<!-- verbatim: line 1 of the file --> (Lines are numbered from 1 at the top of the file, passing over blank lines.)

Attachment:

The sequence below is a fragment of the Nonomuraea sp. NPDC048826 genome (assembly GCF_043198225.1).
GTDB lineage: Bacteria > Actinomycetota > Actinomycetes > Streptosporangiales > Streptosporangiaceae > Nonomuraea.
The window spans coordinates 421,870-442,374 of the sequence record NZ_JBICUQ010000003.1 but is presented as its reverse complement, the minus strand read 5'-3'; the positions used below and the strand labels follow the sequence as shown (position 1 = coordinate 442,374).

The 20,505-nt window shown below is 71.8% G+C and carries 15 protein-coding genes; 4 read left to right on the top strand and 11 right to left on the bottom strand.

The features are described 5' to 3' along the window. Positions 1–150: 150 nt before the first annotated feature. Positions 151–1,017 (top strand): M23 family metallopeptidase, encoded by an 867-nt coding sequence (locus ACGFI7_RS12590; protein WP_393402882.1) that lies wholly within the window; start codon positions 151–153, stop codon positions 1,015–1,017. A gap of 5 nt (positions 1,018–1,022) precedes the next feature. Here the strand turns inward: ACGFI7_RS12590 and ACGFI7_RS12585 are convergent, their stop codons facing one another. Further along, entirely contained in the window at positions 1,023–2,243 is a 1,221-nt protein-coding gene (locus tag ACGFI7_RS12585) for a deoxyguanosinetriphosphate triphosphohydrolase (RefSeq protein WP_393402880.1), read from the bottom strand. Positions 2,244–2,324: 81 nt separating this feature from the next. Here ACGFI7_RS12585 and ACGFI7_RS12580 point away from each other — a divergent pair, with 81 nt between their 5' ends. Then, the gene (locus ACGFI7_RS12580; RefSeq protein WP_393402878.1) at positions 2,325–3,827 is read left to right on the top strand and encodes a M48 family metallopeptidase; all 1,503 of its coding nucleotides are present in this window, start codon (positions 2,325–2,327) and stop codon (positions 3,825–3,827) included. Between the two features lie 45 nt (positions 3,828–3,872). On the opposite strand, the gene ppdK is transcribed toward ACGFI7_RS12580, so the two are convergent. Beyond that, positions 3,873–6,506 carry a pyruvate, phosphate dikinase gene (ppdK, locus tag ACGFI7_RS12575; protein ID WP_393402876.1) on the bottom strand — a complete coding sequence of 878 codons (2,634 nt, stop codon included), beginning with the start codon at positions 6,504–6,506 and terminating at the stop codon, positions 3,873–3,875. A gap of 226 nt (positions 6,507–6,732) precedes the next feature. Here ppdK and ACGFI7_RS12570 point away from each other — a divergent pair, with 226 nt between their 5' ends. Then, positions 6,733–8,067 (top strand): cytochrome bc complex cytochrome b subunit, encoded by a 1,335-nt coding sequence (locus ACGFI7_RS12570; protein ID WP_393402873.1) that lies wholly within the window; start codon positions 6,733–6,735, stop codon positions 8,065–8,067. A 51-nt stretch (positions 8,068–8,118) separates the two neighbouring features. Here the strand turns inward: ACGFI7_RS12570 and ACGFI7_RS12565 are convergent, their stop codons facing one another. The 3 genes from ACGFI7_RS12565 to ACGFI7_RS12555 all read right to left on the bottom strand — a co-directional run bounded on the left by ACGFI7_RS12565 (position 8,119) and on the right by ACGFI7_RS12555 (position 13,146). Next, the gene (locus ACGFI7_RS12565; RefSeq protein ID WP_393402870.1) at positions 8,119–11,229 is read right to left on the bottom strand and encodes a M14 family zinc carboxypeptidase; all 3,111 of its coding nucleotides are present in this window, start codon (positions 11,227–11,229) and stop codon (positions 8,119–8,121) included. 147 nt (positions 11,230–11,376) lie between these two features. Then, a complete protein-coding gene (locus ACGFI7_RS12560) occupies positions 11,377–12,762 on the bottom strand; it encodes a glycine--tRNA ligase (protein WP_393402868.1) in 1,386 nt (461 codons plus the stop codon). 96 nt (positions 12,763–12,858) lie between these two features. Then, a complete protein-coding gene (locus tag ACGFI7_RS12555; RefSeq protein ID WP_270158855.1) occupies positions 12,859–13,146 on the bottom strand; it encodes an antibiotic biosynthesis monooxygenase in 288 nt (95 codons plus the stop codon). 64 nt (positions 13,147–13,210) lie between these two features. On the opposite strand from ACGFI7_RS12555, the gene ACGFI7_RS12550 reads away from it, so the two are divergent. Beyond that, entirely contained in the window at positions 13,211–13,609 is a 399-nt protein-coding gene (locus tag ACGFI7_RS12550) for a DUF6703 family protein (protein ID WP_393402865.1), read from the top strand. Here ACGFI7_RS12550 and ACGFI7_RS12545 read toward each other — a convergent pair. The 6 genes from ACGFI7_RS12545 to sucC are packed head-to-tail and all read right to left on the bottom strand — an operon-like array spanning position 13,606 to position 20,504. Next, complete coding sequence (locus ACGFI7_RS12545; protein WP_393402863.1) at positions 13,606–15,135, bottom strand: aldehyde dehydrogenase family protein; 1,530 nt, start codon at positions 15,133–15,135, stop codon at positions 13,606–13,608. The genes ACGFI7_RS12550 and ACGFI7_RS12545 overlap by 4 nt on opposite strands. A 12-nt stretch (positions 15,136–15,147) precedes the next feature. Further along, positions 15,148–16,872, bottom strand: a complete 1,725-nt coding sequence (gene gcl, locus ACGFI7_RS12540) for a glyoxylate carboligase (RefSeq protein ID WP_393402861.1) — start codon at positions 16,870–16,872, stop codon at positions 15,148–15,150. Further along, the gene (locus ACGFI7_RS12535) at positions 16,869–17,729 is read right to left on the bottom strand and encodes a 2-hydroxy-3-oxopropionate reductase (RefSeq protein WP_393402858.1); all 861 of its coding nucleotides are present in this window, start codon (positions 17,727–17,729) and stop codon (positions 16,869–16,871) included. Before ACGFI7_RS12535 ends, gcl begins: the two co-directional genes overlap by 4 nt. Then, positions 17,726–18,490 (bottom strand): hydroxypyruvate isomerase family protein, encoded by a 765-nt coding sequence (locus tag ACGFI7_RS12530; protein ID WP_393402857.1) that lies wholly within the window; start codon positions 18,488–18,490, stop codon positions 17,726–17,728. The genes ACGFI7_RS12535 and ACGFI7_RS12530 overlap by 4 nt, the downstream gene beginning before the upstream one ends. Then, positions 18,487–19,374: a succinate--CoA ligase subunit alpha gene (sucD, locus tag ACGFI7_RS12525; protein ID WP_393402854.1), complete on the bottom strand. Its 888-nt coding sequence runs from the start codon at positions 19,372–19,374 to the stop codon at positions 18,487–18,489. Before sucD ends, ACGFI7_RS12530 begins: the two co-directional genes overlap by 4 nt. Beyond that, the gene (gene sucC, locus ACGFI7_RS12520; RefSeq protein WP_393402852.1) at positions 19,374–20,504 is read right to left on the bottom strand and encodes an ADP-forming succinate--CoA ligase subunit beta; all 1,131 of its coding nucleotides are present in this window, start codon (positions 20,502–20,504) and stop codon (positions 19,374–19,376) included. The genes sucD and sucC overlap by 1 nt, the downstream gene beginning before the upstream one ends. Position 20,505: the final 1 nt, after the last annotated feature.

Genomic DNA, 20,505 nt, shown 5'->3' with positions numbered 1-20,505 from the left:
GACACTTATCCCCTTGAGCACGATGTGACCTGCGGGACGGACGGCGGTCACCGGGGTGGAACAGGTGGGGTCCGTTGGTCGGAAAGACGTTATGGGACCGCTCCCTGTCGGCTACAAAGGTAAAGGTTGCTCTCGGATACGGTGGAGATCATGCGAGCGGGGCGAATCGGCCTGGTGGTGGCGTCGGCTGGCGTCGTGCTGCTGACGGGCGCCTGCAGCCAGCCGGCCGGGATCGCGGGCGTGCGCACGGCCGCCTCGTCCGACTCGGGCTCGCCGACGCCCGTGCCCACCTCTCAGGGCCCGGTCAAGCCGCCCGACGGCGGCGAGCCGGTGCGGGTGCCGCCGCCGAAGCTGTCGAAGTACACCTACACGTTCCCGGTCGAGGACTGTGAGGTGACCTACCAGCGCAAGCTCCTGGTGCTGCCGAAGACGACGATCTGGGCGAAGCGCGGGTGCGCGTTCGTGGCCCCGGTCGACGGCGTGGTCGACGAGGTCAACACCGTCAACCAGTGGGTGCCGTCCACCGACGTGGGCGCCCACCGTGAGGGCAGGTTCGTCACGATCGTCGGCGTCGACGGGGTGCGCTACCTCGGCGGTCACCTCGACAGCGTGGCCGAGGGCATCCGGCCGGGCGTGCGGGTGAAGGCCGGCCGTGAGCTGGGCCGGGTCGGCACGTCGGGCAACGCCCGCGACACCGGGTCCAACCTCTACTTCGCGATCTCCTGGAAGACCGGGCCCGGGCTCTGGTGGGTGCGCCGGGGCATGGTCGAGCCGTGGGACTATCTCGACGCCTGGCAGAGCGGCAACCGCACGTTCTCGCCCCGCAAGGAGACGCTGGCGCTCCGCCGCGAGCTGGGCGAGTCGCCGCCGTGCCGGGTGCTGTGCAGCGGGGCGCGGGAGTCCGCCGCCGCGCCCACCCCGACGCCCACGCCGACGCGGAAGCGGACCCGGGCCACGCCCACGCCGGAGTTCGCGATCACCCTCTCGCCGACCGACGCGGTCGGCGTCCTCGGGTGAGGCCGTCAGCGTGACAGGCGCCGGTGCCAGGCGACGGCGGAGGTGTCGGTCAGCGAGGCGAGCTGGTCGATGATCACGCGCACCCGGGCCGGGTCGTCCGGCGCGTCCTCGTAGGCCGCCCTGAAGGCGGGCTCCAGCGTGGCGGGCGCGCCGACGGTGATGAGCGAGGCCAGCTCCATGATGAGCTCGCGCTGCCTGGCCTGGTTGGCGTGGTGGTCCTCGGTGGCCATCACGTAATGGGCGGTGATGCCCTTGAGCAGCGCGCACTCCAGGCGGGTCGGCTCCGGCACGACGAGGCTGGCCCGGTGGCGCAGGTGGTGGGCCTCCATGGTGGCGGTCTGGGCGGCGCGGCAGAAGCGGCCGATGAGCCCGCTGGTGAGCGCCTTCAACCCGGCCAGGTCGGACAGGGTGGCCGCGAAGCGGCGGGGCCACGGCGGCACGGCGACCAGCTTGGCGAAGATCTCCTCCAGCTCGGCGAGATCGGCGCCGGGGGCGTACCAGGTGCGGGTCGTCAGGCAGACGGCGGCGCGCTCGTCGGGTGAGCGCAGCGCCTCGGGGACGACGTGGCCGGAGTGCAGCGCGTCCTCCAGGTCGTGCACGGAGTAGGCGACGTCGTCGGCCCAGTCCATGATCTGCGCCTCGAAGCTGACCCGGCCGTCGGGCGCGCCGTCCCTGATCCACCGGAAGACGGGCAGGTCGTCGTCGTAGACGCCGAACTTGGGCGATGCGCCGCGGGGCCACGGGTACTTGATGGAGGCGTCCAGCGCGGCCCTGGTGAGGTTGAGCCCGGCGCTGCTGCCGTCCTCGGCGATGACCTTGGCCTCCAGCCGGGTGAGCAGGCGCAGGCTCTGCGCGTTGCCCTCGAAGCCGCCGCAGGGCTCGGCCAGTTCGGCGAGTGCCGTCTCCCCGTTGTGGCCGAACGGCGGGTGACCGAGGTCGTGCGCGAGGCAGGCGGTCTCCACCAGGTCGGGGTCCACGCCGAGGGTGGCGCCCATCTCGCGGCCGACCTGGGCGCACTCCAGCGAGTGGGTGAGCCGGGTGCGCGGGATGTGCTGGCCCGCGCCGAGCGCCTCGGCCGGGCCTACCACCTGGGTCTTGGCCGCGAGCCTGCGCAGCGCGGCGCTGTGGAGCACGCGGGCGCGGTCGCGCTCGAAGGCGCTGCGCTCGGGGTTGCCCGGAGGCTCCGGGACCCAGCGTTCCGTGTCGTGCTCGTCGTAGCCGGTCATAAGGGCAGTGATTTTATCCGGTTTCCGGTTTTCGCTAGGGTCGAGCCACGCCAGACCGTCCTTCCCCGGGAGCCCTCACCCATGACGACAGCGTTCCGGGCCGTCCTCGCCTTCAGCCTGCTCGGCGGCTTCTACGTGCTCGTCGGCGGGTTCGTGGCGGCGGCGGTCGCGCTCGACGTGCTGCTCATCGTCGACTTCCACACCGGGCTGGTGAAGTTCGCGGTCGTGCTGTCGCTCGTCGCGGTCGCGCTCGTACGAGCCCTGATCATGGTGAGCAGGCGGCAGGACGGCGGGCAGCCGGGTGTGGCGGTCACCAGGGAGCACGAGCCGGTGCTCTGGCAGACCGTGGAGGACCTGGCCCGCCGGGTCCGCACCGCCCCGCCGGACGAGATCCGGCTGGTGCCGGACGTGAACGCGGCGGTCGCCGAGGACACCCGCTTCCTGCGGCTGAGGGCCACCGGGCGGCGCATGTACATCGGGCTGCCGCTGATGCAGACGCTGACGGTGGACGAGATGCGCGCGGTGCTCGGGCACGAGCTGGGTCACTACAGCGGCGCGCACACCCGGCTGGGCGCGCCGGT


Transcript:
The sequence below is a fragment of the Nonomuraea sp. NPDC048826 genome (assembly GCF_043198225.1).